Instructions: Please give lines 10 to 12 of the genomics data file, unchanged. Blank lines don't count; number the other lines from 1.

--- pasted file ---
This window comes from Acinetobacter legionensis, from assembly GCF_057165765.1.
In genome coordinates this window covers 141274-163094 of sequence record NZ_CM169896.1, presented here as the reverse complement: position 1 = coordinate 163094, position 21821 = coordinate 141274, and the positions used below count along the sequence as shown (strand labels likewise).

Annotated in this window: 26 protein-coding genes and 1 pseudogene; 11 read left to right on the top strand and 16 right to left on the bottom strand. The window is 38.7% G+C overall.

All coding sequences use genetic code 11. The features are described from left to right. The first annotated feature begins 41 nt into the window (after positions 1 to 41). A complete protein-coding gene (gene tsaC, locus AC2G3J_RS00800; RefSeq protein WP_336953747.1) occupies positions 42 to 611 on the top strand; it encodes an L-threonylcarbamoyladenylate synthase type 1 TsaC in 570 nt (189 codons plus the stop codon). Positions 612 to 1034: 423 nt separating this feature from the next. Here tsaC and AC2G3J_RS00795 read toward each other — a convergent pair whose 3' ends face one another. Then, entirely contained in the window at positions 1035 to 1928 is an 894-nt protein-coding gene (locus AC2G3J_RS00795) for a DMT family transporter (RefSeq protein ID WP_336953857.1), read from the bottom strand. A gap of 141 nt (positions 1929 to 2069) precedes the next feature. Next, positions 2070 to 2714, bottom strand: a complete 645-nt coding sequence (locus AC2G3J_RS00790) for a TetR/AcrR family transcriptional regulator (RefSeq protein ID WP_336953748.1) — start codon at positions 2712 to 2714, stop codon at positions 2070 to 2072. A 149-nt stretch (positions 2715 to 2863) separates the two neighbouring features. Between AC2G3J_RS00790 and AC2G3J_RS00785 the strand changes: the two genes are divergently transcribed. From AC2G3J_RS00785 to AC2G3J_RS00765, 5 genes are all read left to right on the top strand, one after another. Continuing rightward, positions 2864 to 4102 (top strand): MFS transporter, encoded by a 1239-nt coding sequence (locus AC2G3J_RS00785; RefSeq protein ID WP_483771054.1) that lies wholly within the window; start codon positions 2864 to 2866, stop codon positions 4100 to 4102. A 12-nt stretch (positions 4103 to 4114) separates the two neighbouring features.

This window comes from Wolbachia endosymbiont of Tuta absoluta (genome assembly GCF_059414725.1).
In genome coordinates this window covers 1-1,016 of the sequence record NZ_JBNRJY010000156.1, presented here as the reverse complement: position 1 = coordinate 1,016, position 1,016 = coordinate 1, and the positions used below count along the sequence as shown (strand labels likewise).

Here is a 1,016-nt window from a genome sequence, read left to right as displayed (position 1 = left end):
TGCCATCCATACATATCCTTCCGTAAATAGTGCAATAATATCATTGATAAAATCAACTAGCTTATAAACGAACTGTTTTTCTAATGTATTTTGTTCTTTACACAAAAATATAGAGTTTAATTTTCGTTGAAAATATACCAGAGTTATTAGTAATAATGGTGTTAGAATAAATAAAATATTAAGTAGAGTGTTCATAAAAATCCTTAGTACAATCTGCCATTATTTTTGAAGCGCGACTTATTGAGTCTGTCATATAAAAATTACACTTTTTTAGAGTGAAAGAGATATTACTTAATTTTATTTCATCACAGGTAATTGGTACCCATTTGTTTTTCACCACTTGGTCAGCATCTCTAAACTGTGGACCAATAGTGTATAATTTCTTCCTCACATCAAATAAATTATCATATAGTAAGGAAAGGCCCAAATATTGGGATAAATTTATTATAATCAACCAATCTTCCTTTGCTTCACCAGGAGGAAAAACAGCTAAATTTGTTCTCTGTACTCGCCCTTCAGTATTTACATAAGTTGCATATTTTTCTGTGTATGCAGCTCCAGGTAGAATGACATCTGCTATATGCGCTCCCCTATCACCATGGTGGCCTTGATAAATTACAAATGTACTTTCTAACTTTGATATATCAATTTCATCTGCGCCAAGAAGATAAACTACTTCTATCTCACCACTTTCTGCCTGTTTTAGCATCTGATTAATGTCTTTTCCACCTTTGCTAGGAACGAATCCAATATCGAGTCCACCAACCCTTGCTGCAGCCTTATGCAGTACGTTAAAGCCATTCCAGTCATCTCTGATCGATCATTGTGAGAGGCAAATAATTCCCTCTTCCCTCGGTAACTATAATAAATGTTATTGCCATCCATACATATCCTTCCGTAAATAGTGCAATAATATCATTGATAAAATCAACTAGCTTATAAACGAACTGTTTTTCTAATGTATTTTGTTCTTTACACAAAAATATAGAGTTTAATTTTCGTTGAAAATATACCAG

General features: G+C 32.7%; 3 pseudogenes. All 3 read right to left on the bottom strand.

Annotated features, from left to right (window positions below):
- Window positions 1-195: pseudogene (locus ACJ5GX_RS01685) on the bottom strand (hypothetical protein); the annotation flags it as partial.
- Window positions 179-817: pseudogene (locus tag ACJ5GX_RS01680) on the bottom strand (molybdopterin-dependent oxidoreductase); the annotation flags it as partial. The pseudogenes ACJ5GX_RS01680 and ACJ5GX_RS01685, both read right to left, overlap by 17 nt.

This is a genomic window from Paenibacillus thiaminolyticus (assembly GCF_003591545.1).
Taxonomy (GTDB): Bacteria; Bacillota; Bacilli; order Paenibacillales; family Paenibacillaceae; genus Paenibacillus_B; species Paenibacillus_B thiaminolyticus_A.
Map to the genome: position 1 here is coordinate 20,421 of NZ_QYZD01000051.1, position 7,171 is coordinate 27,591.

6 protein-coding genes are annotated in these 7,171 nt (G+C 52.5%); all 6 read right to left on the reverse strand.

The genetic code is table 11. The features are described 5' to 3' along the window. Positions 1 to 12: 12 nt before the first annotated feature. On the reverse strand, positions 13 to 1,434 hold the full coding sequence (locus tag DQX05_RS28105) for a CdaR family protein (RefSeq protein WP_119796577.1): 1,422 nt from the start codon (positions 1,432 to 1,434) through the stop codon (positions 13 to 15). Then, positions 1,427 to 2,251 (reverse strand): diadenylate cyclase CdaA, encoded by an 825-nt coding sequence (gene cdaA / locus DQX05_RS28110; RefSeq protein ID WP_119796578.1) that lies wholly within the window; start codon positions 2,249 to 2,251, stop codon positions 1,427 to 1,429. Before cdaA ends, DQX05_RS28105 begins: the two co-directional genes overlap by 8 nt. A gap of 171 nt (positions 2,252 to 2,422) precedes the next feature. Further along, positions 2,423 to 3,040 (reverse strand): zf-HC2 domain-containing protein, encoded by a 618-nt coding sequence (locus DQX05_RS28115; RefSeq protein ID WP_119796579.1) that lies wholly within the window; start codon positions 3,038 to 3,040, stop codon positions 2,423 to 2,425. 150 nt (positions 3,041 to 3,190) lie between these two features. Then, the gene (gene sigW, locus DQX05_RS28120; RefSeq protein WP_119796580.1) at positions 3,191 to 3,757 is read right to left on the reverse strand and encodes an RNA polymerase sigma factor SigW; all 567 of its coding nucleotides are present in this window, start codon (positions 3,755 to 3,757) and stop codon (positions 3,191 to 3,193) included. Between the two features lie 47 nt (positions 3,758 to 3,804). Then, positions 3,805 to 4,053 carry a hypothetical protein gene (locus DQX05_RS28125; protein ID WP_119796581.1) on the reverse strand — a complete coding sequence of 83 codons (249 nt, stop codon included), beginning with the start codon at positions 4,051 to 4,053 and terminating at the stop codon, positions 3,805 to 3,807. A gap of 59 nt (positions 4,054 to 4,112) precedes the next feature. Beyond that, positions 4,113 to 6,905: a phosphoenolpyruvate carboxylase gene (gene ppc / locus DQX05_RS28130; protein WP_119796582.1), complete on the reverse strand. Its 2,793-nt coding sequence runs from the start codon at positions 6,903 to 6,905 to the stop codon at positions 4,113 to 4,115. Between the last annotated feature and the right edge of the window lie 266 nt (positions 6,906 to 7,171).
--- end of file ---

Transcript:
Annotated features, from left to right (window positions below):
- Window positions 1-195: pseudogene (locus ACJ5GX_RS01685) on the bottom strand (hypothetical protein); the annotation flags it as partial.
- Window positions 179-817: pseudogene (locus tag ACJ5GX_RS01680) on the bottom strand (molybdopterin-dependent oxidoreductase); the annotation flags it as partial. The pseudogenes ACJ5GX_RS01680 and ACJ5GX_RS01685, both read right to left, overlap by 17 nt.